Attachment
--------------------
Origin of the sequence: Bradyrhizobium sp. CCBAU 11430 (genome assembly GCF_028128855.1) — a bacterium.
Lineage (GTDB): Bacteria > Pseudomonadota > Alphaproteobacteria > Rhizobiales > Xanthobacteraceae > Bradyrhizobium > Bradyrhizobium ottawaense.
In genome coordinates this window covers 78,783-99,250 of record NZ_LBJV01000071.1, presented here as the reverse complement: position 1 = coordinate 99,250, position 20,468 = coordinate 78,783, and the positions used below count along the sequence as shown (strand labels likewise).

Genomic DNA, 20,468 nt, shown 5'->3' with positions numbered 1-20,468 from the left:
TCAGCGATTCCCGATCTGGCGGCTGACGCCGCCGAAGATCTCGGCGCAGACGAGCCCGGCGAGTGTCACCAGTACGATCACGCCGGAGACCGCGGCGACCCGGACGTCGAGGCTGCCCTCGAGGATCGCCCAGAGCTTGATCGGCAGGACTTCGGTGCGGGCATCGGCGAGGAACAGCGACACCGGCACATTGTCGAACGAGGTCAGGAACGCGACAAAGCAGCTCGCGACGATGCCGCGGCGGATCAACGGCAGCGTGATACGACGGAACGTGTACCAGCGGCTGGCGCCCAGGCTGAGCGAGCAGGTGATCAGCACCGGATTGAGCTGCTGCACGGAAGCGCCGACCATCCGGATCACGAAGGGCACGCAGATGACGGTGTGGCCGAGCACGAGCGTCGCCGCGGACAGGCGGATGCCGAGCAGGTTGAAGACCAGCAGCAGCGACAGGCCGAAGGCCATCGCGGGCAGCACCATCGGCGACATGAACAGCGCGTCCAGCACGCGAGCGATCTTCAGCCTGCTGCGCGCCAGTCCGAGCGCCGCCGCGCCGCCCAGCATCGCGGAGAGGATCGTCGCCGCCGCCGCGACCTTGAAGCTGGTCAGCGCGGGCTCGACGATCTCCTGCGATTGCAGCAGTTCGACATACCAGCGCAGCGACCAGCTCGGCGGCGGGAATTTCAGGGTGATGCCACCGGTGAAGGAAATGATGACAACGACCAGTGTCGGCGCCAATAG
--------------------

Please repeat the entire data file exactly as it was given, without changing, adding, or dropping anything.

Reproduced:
Origin of the sequence: Bradyrhizobium sp. CCBAU 11430 (genome assembly GCF_028128855.1) — a bacterium.
Lineage (GTDB): Bacteria > Pseudomonadota > Alphaproteobacteria > Rhizobiales > Xanthobacteraceae > Bradyrhizobium > Bradyrhizobium ottawaense.
In genome coordinates this window covers 78,783-99,250 of record NZ_LBJV01000071.1, presented here as the reverse complement: position 1 = coordinate 99,250, position 20,468 = coordinate 78,783, and the positions used below count along the sequence as shown (strand labels likewise).

Genomic DNA, 20,468 nt, shown 5'->3' with positions numbered 1-20,468 from the left:
TCAGCGATTCCCGATCTGGCGGCTGACGCCGCCGAAGATCTCGGCGCAGACGAGCCCGGCGAGTGTCACCAGTACGATCACGCCGGAGACCGCGGCGACCCGGACGTCGAGGCTGCCCTCGAGGATCGCCCAGAGCTTGATCGGCAGGACTTCGGTGCGGGCATCGGCGAGGAACAGCGACACCGGCACATTGTCGAACGAGGTCAGGAACGCGACAAAGCAGCTCGCGACGATGCCGCGGCGGATCAACGGCAGCGTGATACGACGGAACGTGTACCAGCGGCTGGCGCCCAGGCTGAGCGAGCAGGTGATCAGCACCGGATTGAGCTGCTGCACGGAAGCGCCGACCATCCGGATCACGAAGGGCACGCAGATGACGGTGTGGCCGAGCACGAGCGTCGCCGCGGACAGGCGGATGCCGAGCAGGTTGAAGACCAGCAGCAGCGACAGGCCGAAGGCCATCGCGGGCAGCACCATCGGCGACATGAACAGCGCGTCCAGCACGCGAGCGATCTTCAGCCTGCTGCGCGCCAGTCCGAGCGCCGCCGCGCCGCCCAGCATCGCGGAGAGGATCGTCGCCGCCGCCGCGACCTTGAAGCTGGTCAGCGCGGGCTCGACGATCTCCTGCGATTGCAGCAGTTCGACATACCAGCGCAGCGACCAGCTCGGCGGCGGGAATTTCAGGGTGATGCCACCGGTGAAGGAAATGATGACAACGACCAGTGTCGGCGCCAATAG